Choosing the Best Home

After weeks of searching for your next home, you now have it narrowed down to two great options. One offers a shorter commute, but the other offers more square footage for your growing family. How can you make the best choice?
There are several strategies you can employ in your decision making process. Above all, be confident in your decision making abilities. “The fear of making serious decisions is a new kind of fear, called decidophobia,” proclaimed by Walter Kaufmann at Princeton University in 1973. Worry and procrastination do nothing to aid the process, so buyers, be confident that you will make a sound choice.
Pro/Con list: In this case, you are deciding between two houses as your prospective home. For each house, divide a sheet of paper into two columns: pro and con. Be realistic about what the positive and negative factors would be for each purchase. Considerations could include: price, location, schools, repairs, square footage, floorplans, street noise, neighborhood value, comparables, and gut intuition.
Brainstorm scenarios: Chances are, whatever house you decided upon will be your residence for many years to come. Try and think ahead to situations that may arise in the future, and how each residence would affect those situations. Do you have aging parents that could move in? If so, then which house provides the best floorplan for this? Planning on having children? Check out ratings on local schools.
Do the math: Business executives might call this the “cost/benefit analysis.” Buying a home is a huge financial decision, and while personal preferences (e.g. location, schools, square footage) all come into play in homebuying, many purchases are based on what makes the best financial sense. Discuss numbers and neighborhood comparables with your real estate agent. One home may be a smaller dollar amount, but the other may be a better deal in the long run. Some neighborhoods are up and coming, while others have come and gone. Are either homes overpriced or underpriced for their neighborhoods? Do either homes need repairs or updates?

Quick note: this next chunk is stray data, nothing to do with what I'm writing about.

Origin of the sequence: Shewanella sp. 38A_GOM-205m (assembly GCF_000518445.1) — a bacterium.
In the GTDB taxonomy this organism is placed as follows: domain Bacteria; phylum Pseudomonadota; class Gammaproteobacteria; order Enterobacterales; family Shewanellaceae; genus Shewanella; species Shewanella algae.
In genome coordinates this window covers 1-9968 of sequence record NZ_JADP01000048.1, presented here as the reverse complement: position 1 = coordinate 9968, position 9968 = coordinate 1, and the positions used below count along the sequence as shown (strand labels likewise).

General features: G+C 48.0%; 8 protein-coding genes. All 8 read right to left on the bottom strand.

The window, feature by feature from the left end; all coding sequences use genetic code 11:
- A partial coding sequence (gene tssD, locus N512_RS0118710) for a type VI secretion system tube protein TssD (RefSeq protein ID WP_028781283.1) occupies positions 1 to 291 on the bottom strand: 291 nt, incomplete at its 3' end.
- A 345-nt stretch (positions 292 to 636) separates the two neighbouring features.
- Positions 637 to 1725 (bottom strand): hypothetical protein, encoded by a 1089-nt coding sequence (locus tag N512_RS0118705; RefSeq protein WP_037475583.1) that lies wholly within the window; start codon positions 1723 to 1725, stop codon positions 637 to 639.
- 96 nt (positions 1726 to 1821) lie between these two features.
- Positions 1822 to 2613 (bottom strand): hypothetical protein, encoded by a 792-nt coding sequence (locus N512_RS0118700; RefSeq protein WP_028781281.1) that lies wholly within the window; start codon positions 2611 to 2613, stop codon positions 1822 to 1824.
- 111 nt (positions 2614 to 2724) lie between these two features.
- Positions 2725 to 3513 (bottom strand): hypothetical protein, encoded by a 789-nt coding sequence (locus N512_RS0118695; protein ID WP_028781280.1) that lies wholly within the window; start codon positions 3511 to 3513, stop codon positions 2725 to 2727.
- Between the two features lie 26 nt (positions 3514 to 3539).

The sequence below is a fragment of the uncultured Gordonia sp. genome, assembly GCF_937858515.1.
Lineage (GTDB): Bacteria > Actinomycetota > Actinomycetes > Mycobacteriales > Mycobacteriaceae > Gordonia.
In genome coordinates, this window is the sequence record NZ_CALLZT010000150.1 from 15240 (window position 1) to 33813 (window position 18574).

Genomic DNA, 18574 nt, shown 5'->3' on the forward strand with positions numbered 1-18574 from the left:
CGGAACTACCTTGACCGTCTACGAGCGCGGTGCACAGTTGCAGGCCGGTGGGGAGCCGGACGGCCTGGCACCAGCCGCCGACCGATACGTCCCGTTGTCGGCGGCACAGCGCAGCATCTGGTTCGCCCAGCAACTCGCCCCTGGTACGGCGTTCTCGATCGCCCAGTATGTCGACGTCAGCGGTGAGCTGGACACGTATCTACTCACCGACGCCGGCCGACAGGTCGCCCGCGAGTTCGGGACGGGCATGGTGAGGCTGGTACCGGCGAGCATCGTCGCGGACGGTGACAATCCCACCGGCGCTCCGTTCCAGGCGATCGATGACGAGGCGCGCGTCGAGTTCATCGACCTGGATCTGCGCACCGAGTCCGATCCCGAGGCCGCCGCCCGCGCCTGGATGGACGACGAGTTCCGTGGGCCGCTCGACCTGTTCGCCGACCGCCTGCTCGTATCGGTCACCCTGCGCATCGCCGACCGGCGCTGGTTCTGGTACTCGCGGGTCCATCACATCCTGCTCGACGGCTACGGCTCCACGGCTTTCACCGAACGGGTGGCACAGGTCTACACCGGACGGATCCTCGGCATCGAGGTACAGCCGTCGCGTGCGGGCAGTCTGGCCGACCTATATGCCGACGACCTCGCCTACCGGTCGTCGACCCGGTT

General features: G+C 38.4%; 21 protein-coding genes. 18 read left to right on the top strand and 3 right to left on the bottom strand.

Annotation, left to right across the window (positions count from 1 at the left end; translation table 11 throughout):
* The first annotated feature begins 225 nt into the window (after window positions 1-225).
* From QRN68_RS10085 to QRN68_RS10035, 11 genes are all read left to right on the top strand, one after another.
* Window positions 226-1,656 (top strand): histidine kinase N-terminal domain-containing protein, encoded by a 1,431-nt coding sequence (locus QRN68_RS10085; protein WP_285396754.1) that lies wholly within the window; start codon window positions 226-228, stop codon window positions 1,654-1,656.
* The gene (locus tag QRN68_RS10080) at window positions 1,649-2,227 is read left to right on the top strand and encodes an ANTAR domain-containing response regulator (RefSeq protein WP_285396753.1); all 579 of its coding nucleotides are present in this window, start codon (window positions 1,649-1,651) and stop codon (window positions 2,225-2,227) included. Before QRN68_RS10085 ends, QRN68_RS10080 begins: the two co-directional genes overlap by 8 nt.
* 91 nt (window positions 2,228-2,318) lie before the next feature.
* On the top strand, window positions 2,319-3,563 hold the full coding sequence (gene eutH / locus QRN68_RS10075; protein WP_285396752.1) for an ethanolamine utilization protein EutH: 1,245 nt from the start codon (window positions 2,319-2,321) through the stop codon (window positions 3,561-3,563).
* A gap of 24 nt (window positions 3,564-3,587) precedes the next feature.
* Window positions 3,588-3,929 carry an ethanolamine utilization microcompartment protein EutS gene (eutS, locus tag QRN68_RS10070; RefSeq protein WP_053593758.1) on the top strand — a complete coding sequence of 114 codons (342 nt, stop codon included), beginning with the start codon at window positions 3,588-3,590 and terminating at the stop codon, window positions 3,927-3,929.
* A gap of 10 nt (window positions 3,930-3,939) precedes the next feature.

Priorities list: Yes, you know you want the pool, landscaping, granite counters, close proximity to work, extra bath, and the list goes on. But when push comes to shove, and it might, what items are your priority, really? For some, driving a longer commute is worth having a larger house or a cheaper price. For other buyers, the exact opposite can be true.
Change perspectives: Sometimes you simply must step out of your own shoes to see a situation clearly. There are many different ways to approach this decision. You can look at it from an emotional point of view (which home do you love), an intuitive view (what does your gut tell you), and even a devil’s advocate view (what if). Experts consider this the “Six Thinking Hats,” introduced by Edward de Bono in a book of the same title, where you put on six different hats during a decision making process. Try and see the buying process from the perspective of your spouse, your children, friends, and even your worst enemy.
Finally, be realistic in your own abilities. While the final decision rests on your capable shoulders, you should rely on the professionals that are by your side. This includes your agent, lender, attorney, and even your family. And while you are the final say, remember that you have a team to help give you information to fuel that sound decision.
Written by Carla Hill
Courtesy of Realty Times